Half of European voters may have viewed Russian-backed fake news
More than half of Europeans may have seen some form of misinformation promoted by Russian actors on social networks ahead of the parliamentary election later this month, according to an analysis reviewed by POLITICO.
The report — by SafeGuard Cyber, a U.S.-based cybersecurity firm — coincides with criticism that tech companies, notably Facebook, are not doing enough to thwart false reports and that European voters may be subject to efforts to manipulate their views on immigration and the European Union.
With the bloc-wide election on May 23-26, researchers found a vast network of automated social media accounts, allegedly controlled by Russian actors, that foment extremist views by amplifying content produced by the hard-right Alternative for Germany, as well as various supporters of the United Kingdom leaving the EU.
The goal of such efforts, according to the analysis, is to amplify divisive issues in European countries to undermine democratic institutions and create domestic tensions in a way that ultimately favors the Russian state.
“Theyve created narratives in all of the countries specifically about the European elections,” said Otavio Freire, co-founder of SafeGuard Cyber, the firm that carried out the analysis across the EU over a ten-day period ending on May 10.
He said topics like opposition to the European Union and to leaders like Emmanuel Macron and Angela Merkel, as well as around controversial topics like Brexit, had garnered particular attention from Russian-backed automated social media accounts.
“From a tactical perspective, they have been successful in spreading these messages,” Freire said.
POLITICO was unable to verify independently if the social media accounts outlined in the analysis were linked to Russia, and SafeGuard Cyber did not provide a list of the users that it said were tied to Russia. Independent researchers questioned if the cybersecurity company would be able to accurately verify if these accounts were associated with a foreign influence campaign.
Freire, the SafeGuard Cyber executive, said that his team had used more than 50 identifiers, including the location from which the social messages had been sent and their previous activity linked to Russian interests, to verify that the accounts were tied to Russia. The group had compiled a database of some 500,000 so-called troll or bot accounts that participated in the efforts.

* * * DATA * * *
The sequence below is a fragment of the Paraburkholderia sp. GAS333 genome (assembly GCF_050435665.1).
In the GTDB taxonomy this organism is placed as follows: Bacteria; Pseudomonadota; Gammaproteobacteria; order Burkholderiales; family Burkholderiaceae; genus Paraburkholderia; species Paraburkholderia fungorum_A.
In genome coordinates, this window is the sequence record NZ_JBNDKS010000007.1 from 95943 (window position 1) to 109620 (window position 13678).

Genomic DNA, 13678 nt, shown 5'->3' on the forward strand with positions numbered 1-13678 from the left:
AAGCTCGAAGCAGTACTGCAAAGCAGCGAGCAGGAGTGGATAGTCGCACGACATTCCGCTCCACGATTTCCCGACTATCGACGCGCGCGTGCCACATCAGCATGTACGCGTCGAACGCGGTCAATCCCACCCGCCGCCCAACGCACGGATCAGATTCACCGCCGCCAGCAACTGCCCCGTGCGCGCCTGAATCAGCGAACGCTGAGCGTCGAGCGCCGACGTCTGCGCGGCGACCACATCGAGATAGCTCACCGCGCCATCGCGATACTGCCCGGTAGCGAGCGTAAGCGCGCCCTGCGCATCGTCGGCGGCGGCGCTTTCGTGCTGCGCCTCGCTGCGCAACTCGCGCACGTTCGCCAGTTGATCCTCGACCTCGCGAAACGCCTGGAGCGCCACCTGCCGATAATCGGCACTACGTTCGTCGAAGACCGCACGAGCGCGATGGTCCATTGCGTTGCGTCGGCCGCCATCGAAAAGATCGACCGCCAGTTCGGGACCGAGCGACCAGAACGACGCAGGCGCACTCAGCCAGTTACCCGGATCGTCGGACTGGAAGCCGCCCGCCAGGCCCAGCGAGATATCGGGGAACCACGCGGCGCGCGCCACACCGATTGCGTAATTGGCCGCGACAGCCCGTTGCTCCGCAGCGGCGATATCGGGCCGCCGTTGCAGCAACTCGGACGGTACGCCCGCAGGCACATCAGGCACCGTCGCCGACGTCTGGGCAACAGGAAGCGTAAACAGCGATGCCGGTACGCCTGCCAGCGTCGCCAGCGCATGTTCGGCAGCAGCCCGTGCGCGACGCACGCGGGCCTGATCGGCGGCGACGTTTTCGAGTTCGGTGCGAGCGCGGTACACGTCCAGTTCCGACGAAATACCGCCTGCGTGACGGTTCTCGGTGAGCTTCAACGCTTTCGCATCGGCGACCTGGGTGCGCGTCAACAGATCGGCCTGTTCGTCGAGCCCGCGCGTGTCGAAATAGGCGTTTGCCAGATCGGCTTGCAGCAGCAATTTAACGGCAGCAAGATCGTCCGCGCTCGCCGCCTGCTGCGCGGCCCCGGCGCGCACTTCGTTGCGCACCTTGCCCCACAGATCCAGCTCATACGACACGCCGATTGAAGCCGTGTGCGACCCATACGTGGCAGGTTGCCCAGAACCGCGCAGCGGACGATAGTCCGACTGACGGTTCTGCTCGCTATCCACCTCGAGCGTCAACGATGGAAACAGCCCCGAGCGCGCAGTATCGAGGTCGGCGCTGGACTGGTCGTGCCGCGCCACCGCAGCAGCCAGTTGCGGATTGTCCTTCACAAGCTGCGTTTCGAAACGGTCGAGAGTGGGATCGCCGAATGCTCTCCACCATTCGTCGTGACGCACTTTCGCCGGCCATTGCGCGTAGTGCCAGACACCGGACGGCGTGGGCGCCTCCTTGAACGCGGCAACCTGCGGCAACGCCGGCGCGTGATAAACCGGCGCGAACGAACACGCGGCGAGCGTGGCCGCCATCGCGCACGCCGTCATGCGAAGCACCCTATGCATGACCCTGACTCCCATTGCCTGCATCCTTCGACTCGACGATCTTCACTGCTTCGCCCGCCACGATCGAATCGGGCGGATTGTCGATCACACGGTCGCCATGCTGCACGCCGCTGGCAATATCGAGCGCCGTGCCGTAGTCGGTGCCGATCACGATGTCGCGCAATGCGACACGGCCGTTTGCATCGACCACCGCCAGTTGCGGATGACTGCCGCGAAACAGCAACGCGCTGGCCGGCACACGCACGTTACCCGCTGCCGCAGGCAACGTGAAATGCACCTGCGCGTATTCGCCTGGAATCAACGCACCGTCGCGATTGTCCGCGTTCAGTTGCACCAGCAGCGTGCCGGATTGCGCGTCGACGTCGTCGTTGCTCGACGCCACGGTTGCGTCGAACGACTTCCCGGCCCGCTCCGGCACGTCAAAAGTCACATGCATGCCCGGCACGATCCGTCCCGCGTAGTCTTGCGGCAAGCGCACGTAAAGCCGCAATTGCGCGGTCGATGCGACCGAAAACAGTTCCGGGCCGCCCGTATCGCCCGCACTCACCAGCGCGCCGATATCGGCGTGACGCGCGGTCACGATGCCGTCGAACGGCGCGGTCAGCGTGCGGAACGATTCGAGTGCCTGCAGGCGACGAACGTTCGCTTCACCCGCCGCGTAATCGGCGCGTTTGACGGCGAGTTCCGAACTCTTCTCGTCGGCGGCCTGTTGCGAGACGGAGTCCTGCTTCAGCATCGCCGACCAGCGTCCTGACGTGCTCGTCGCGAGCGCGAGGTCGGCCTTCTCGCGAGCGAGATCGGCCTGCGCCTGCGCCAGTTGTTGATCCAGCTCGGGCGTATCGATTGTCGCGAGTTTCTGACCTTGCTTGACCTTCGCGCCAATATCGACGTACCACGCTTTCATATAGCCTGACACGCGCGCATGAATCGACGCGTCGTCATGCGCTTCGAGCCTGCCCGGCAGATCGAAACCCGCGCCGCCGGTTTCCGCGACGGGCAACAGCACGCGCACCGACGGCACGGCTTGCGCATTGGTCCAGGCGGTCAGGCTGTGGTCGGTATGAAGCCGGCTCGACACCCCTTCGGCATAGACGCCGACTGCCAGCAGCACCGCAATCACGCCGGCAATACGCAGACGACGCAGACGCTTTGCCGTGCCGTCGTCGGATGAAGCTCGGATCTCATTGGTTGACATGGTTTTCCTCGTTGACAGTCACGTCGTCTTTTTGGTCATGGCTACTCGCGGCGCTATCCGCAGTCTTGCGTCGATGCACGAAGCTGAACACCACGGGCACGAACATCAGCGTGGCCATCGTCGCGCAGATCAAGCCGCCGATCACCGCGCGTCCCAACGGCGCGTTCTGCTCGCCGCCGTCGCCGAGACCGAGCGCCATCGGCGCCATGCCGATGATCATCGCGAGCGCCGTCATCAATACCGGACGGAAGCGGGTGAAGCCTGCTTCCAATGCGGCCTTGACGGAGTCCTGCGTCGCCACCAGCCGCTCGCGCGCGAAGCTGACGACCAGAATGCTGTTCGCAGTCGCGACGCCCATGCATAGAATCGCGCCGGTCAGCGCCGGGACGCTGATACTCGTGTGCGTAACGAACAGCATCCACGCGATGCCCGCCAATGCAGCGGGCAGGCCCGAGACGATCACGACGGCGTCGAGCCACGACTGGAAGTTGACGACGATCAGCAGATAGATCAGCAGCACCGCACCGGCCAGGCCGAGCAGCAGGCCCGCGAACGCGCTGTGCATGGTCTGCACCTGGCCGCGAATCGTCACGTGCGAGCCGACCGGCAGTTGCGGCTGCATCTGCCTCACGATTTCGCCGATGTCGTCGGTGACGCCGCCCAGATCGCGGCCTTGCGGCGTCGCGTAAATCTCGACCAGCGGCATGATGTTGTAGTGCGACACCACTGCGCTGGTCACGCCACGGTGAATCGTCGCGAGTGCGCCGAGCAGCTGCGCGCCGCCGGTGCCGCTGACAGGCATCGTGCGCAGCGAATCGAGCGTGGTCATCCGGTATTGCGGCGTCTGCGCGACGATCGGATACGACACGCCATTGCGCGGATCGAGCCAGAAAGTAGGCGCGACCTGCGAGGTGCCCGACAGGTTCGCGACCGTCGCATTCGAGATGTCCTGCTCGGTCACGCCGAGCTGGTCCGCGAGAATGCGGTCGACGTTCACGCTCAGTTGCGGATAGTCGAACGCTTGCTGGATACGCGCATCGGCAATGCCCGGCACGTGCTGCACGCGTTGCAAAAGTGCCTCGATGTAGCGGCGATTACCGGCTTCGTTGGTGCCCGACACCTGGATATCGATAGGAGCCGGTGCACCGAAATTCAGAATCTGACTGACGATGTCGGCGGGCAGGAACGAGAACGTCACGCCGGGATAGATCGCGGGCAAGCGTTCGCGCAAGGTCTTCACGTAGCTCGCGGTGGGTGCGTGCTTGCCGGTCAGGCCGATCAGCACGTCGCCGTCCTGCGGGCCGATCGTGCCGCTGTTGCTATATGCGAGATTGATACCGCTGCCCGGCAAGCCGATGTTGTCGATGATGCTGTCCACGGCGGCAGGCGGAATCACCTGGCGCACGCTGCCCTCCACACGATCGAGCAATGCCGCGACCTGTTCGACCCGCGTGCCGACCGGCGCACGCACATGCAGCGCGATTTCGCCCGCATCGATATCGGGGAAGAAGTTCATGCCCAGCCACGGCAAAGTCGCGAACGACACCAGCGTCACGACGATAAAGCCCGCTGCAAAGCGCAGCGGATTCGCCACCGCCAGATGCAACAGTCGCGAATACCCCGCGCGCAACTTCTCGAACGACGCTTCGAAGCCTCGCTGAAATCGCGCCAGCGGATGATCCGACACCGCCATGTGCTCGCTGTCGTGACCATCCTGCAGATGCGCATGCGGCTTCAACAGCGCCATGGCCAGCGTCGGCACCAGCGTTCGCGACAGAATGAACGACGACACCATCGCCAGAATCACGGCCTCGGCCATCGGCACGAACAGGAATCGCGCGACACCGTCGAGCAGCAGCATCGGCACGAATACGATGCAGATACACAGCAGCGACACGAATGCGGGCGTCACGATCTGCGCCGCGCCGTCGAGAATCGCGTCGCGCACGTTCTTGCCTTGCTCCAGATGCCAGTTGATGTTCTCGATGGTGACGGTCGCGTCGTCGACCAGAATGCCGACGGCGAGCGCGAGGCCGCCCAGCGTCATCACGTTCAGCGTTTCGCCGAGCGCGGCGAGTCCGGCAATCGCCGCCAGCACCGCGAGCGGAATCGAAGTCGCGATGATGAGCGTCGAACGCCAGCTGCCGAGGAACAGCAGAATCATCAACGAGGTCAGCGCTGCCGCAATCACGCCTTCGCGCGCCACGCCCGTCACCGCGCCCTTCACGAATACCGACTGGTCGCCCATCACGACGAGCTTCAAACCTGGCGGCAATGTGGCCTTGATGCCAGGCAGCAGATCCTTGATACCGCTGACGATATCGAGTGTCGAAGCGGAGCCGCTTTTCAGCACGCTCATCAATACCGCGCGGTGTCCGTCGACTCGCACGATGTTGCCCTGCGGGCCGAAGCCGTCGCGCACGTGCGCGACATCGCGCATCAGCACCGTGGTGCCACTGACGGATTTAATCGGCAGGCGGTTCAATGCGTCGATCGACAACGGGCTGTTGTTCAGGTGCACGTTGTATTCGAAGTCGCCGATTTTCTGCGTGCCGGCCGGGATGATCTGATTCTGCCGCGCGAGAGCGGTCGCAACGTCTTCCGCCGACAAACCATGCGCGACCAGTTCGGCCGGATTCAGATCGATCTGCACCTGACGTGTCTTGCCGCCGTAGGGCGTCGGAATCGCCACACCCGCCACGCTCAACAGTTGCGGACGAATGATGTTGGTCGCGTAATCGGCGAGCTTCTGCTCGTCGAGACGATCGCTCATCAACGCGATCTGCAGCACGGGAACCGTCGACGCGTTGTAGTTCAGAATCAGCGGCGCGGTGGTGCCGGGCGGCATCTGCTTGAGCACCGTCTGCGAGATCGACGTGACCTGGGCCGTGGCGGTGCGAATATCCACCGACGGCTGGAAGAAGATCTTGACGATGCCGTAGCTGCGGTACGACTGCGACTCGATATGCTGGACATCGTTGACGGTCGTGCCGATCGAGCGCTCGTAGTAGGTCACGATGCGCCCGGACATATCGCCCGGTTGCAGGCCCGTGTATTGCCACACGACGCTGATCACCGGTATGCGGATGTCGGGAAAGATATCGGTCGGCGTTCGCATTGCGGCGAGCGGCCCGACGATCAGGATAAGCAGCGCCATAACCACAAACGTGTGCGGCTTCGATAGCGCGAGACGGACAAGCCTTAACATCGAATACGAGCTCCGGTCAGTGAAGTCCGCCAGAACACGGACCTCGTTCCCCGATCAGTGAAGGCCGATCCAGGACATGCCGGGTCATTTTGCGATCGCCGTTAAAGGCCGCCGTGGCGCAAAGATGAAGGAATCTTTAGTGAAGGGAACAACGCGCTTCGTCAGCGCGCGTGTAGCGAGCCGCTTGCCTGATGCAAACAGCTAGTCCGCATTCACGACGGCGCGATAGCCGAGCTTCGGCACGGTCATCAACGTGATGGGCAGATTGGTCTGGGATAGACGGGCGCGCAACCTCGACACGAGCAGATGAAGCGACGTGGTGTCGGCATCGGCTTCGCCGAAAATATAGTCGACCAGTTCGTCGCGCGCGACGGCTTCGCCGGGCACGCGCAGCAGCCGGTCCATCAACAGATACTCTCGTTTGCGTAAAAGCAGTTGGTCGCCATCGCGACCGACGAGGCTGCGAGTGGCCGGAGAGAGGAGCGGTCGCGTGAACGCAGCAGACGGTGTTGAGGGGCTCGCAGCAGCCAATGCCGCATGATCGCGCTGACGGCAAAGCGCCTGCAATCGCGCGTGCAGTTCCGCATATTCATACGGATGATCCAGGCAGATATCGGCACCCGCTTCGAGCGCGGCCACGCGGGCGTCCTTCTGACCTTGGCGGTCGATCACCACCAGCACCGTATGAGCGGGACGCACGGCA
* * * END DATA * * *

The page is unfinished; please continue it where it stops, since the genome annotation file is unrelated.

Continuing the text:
“Creating something out of nothing is really hard. Its a lot easier to amplify existing content” — Ben Nimmo, Atlantic Council analyst
“The origin is in Russia tied to influence campaigns,” he added.
As part of a misinformation campaign, these Russian-backed social media accounts have amplified domestic messaging from extremist groups — from both the left and right — to sow dissent, according to the analysis.
This represents a strategic shift from the 2016 U.S. presidential election when Russian groups created original content, often pretending to be local American voters, around topics such as the “Black Lives Matter” movement or support for gun rights to sow discord.
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As social media companies and governments became more aware of such tactics, foreign actors shifted toward promoting existing content from inside countries — a tactic that is more difficult for the companies to track and hard to legislate against.
“Creating something out of nothing is really hard,” said Ben Nimmo, a disinformation analyst at the Atlantic Council, who was not associated with the SafeGuard Cyber analysis. “Its a lot easier to amplify existing content.”
In total, roughly half of the European population, or around 240 million people, may have been exposed to some form of Russian-backed misinformation campaign, according to SafeGuard Cybers analysis. That is based on the potential reach of a series of amplification efforts across Twitter, Facebook and Googles YouTube that was reviewed between May 1 and May 10.
“Facebook is a good way to mobilize your voters. But in the end, its hard to shift peoples political opinions” — Alexander Sängerlaub, head of the disinformation project at Stiftung Neue Verantwortung
The focus of these activities has primarily been Europes largest countries, based on the number of politicians in the European Parliament. But smaller countries perceived to be within the Russian sphere of influence like the Baltic states also garnered high levels of social media misinformation.
In France, for instance,